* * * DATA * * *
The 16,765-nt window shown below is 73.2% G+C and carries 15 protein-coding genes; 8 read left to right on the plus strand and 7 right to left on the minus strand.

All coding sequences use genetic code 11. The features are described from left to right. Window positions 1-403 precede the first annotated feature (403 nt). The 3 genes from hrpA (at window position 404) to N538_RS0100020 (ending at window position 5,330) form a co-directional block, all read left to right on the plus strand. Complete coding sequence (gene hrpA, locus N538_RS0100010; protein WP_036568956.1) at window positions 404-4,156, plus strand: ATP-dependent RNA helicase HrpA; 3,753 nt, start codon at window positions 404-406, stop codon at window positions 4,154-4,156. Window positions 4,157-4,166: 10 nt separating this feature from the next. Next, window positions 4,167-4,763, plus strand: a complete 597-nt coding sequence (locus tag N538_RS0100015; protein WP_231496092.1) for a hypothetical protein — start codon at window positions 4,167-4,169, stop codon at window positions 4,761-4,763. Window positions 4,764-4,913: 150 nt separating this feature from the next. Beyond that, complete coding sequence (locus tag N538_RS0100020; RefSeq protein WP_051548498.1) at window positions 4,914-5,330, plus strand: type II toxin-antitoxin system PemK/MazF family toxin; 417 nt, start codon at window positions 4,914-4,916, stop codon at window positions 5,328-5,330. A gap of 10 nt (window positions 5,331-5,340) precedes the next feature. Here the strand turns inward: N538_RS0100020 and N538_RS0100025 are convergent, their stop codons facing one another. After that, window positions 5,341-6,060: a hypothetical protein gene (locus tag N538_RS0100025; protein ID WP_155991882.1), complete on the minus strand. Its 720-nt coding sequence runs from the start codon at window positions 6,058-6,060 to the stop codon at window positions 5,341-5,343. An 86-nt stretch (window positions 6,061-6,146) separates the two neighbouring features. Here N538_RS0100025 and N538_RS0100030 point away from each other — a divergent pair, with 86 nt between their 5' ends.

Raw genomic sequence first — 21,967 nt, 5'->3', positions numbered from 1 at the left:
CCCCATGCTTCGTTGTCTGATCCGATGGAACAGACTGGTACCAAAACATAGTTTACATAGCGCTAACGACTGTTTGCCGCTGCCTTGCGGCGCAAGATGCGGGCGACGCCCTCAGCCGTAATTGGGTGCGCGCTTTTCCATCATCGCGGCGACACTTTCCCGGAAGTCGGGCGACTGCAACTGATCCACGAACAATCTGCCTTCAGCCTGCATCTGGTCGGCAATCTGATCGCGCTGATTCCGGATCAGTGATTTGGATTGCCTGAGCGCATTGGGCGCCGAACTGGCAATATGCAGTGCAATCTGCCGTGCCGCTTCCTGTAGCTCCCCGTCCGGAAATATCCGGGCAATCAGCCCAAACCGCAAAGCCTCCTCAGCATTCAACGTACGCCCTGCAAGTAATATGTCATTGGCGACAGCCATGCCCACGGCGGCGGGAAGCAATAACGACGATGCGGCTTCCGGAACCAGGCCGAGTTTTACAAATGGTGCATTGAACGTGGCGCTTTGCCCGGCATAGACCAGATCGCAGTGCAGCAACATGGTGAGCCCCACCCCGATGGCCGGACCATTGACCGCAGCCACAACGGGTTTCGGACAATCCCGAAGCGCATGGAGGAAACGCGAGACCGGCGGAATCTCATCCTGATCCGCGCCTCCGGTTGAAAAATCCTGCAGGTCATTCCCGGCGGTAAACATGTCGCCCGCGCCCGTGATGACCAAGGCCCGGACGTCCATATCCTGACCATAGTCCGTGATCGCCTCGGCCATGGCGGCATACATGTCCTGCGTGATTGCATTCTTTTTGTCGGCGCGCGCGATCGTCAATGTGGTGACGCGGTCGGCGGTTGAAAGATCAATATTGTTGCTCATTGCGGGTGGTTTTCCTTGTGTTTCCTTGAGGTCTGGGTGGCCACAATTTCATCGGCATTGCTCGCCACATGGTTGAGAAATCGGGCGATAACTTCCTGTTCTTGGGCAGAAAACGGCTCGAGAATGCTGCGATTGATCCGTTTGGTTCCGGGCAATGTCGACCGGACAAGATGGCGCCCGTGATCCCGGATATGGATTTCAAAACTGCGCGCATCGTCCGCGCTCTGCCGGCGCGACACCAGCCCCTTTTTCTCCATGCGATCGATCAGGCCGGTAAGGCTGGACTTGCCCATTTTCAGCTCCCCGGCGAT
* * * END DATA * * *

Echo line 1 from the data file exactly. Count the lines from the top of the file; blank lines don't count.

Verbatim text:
The 16,765-nt window shown below is 73.2% G+C and carries 15 protein-coding genes; 8 read left to right on the plus strand and 7 right to left on the minus strand.